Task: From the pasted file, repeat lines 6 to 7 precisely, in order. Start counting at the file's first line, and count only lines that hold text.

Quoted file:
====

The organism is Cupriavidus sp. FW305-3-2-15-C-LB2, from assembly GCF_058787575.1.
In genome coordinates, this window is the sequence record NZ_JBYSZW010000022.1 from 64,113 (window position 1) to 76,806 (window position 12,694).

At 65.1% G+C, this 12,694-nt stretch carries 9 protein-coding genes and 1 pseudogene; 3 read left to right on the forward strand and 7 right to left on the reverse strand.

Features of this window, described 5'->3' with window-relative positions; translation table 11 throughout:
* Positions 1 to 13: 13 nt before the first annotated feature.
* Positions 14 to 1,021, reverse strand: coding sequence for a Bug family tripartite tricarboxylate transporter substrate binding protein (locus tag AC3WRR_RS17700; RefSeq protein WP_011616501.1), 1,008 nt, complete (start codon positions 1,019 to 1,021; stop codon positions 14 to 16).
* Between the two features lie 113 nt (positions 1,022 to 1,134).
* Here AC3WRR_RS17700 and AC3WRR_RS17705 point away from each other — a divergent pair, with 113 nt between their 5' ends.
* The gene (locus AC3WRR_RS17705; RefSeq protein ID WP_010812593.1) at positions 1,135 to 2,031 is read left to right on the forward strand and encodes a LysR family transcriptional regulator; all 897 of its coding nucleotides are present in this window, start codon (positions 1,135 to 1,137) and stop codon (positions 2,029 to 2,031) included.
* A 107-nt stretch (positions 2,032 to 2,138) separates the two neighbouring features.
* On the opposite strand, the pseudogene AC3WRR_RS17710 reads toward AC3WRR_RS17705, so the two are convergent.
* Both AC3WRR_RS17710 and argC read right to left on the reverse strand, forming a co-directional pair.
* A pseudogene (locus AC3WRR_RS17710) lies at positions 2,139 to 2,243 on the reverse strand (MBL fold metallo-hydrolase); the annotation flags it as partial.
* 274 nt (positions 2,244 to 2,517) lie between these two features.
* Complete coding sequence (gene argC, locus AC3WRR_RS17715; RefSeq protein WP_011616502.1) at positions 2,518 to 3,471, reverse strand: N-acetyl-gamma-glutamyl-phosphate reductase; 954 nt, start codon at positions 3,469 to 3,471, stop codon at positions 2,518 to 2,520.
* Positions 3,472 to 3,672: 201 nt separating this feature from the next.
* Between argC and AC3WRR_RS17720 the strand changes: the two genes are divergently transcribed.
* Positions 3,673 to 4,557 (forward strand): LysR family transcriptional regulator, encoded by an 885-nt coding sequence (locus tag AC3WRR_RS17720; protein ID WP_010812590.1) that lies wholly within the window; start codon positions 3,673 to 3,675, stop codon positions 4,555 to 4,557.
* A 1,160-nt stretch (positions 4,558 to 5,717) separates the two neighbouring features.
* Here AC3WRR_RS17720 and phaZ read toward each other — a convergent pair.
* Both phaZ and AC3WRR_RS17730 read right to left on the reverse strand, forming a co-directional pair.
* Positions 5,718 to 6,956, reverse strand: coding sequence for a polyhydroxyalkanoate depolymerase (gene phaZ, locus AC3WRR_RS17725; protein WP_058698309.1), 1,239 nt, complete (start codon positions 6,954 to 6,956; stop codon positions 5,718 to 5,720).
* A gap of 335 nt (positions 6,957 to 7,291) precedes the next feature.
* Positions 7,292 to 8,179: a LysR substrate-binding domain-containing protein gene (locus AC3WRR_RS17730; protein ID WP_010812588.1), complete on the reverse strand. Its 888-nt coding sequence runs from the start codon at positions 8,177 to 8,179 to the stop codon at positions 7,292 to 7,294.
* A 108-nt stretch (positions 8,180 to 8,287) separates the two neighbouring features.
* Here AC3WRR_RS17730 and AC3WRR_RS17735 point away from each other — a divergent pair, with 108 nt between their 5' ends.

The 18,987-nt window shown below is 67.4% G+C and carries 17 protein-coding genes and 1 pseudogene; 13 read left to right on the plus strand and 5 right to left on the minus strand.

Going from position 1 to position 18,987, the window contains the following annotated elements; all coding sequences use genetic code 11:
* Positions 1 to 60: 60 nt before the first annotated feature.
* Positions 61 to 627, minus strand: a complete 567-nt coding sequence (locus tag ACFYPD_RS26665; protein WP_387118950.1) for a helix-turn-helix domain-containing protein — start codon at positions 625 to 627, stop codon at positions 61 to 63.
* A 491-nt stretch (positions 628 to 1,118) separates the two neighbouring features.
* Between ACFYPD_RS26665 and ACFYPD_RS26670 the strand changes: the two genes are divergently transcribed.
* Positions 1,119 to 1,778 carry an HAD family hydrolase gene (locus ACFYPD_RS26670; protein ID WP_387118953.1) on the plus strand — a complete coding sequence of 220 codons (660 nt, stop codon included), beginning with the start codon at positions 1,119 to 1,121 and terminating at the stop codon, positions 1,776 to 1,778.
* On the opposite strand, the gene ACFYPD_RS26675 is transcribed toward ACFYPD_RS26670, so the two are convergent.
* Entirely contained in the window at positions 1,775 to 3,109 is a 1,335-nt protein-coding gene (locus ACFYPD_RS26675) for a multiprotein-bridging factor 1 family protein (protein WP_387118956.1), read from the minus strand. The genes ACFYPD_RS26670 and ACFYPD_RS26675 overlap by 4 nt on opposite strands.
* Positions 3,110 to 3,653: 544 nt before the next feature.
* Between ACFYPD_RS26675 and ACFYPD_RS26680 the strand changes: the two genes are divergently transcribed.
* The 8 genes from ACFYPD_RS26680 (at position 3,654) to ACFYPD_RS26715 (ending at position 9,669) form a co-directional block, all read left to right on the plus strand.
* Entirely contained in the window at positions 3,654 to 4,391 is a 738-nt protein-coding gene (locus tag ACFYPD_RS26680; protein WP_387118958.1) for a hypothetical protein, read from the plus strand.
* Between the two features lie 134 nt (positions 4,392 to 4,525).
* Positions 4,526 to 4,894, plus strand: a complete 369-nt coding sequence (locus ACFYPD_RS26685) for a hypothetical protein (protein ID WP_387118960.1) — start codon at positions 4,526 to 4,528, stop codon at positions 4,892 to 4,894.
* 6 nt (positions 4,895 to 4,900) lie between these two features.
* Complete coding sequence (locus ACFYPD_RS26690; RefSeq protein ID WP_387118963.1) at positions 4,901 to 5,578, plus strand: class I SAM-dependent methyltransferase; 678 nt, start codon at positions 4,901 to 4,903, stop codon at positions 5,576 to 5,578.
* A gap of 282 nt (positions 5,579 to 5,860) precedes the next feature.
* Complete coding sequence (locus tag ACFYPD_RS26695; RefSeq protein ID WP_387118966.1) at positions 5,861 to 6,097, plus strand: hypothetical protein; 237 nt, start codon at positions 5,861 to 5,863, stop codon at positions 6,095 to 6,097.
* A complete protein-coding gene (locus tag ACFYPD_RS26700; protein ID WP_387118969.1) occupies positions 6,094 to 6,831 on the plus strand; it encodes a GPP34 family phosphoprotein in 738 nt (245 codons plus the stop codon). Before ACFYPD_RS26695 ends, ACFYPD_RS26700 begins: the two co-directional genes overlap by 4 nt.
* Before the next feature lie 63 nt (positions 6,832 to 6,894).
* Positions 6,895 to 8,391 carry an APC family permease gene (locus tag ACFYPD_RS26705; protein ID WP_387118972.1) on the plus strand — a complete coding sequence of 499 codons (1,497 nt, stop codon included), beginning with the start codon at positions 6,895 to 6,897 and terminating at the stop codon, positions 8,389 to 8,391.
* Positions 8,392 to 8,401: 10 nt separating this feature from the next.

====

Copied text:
* Positions 14 to 1,021, reverse strand: coding sequence for a Bug family tripartite tricarboxylate transporter substrate binding protein (locus tag AC3WRR_RS17700; RefSeq protein WP_011616501.1), 1,008 nt, complete (start codon positions 1,019 to 1,021; stop codon positions 14 to 16).
* Between the two features lie 113 nt (positions 1,022 to 1,134).